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Editorial: Media reaction to Syria strike jumps to conclusions

Editorial: Media reaction to Syria strike jumps to conclusions


Oakland residents protest the military strike on Syria at Schenley Plaza on Friday. Stephen Caruso | Assistant Visual Editor



The Pitt
News Editorial Board

April 11, 2017

It would have been hard to guess that the one thing to unite the media and President Donald Trump’s administration would be a military strike.

Nevertheless, that seemed to be exactly what happened as the nation’s press responded to Trump’s order Thursday night to bomb Assad regime military targets at the Al Shayrat Military Airfield north of Damascus. Trump made the decision after reports emerged about the Syrian government using chemical weapons on its own people, as it has done several times before. And the way the media has appeared to reconcile itself to the president on this issue has the potential for even greater harm to the nation’s journalistic institutions than a president often hostile to reporters.

Pundits at outlets like Fox News were predictably supportive of the Republican administration’s actions, with Jeanine Pirro of “Fox and Friends” praising Trump’s actions as “swift” and “decisive” Friday.

But even a fair number of those journalists who typically find themselves in disagreement with the president were willing to switch sides to praise the Syrian airstrike. The word of the moment seemed to be “presidential.”

“I think Donald Trump became president of the United States [Thursday night]”, CNN pundit and prominent Trump critic Fareed Zakaria said of the strike hours after it happened. Even more extreme, MSNBC news host Brian Williams quoted lines from a Leonard Cohen ballad to describe the president’s airstrike.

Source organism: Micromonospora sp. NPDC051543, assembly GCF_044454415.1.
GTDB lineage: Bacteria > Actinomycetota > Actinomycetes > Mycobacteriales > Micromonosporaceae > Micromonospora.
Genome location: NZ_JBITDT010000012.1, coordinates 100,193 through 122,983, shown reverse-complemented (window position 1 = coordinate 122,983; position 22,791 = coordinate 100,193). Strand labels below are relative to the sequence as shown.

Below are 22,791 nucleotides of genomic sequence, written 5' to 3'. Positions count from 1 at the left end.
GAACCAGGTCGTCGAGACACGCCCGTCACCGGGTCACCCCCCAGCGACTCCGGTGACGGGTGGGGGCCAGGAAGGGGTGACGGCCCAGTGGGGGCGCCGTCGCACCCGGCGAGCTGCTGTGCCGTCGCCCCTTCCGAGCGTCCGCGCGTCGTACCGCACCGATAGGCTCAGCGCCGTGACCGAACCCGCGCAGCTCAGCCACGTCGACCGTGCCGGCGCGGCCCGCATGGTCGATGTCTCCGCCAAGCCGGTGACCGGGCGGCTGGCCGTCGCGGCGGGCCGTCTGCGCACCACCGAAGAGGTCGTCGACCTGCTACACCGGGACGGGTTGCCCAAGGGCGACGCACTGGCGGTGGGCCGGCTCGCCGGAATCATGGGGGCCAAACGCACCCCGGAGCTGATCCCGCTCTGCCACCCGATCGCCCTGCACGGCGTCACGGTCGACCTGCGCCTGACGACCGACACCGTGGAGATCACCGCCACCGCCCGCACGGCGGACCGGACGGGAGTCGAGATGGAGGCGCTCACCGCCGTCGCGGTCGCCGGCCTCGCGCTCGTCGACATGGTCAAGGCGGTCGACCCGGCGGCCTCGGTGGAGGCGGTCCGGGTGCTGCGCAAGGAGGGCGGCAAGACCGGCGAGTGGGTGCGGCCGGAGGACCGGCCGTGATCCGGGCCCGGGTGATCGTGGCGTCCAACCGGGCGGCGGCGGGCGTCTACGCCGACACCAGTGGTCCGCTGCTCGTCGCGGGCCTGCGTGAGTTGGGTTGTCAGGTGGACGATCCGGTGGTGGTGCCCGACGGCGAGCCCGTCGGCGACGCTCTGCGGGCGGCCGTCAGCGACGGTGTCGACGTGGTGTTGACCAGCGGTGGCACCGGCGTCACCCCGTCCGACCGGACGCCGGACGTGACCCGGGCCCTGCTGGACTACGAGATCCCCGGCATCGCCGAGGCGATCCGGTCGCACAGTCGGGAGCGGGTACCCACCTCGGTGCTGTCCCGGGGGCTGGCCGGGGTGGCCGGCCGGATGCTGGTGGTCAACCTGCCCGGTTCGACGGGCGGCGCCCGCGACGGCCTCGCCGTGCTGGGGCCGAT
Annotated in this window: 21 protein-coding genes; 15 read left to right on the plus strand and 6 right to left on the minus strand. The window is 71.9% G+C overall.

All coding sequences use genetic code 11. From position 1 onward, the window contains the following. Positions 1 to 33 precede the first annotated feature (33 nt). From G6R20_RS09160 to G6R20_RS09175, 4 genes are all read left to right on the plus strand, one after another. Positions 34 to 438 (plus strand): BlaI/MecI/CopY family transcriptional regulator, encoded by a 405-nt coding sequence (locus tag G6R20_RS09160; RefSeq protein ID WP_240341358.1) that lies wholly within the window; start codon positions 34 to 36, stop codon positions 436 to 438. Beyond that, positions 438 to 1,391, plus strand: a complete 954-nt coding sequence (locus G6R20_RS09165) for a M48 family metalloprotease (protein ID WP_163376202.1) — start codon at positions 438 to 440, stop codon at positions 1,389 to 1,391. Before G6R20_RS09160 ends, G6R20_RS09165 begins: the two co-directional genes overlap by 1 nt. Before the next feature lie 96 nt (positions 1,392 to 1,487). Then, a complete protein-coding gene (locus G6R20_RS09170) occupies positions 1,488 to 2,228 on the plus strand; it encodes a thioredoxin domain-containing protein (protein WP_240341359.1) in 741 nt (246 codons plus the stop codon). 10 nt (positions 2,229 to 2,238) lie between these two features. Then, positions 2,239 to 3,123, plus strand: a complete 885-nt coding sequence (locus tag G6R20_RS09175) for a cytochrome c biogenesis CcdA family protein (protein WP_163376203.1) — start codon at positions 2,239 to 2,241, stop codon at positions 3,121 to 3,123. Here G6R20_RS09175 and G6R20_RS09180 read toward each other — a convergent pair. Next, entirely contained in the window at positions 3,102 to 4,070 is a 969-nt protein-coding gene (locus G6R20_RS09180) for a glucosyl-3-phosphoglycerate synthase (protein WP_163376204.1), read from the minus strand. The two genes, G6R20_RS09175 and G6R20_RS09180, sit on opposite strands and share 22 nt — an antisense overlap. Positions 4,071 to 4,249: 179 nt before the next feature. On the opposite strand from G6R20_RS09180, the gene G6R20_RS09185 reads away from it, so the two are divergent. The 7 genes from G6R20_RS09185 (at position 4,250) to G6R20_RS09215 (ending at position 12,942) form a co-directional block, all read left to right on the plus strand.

“They are beautiful pictures of fearsome armaments,” Williams said in an almost dreamy tone of footage of the missiles’ launch as he presented news of the strike Thursday night. “I am tempted to quote the great Leonard Cohen, ‘I am guided by the beauty of our weapons.’”

Williams’s reaction to the bombing was unquestionably absurd — but the only real difference between his reaction and that of the rest of the media was how obvious the absurdity was.

Trump’s action in bombing Syrian government targets was presidential only in the sense that presidents before him have also bombed Middle Eastern countries. The decision to make the strike appears fairly arbitrary itself — Trump himself repeatedly voiced opposition to military intervention in Syria during last year’s presidential campaign. And the rush among national TV journalists to praise Trump’s military action doesn’t reflect a genuine reaction to the facts of the story, so much as happiness that any decision was made at all. The reaction feels like it’s just the media’s attempt to jump on a lucrative story — and that’s cause for serious concern.

In a Facebook post Friday, veteran journalist and former CBS anchor Dan Rather deplored the reaction among the likes of Zakaria and Williams as “concerning.” “War must never be considered a public relations operation,” Rather said. “It is not a way for an administration to gain a narrative.”

A media reaction that instantly labels a military strike as “presidential” falls into precisely this trap. If media outlets are unwilling to use a critical eye in reporting on a story of as much importance as Thursday night’s bombing in Syria, they might as well not report the story at all.

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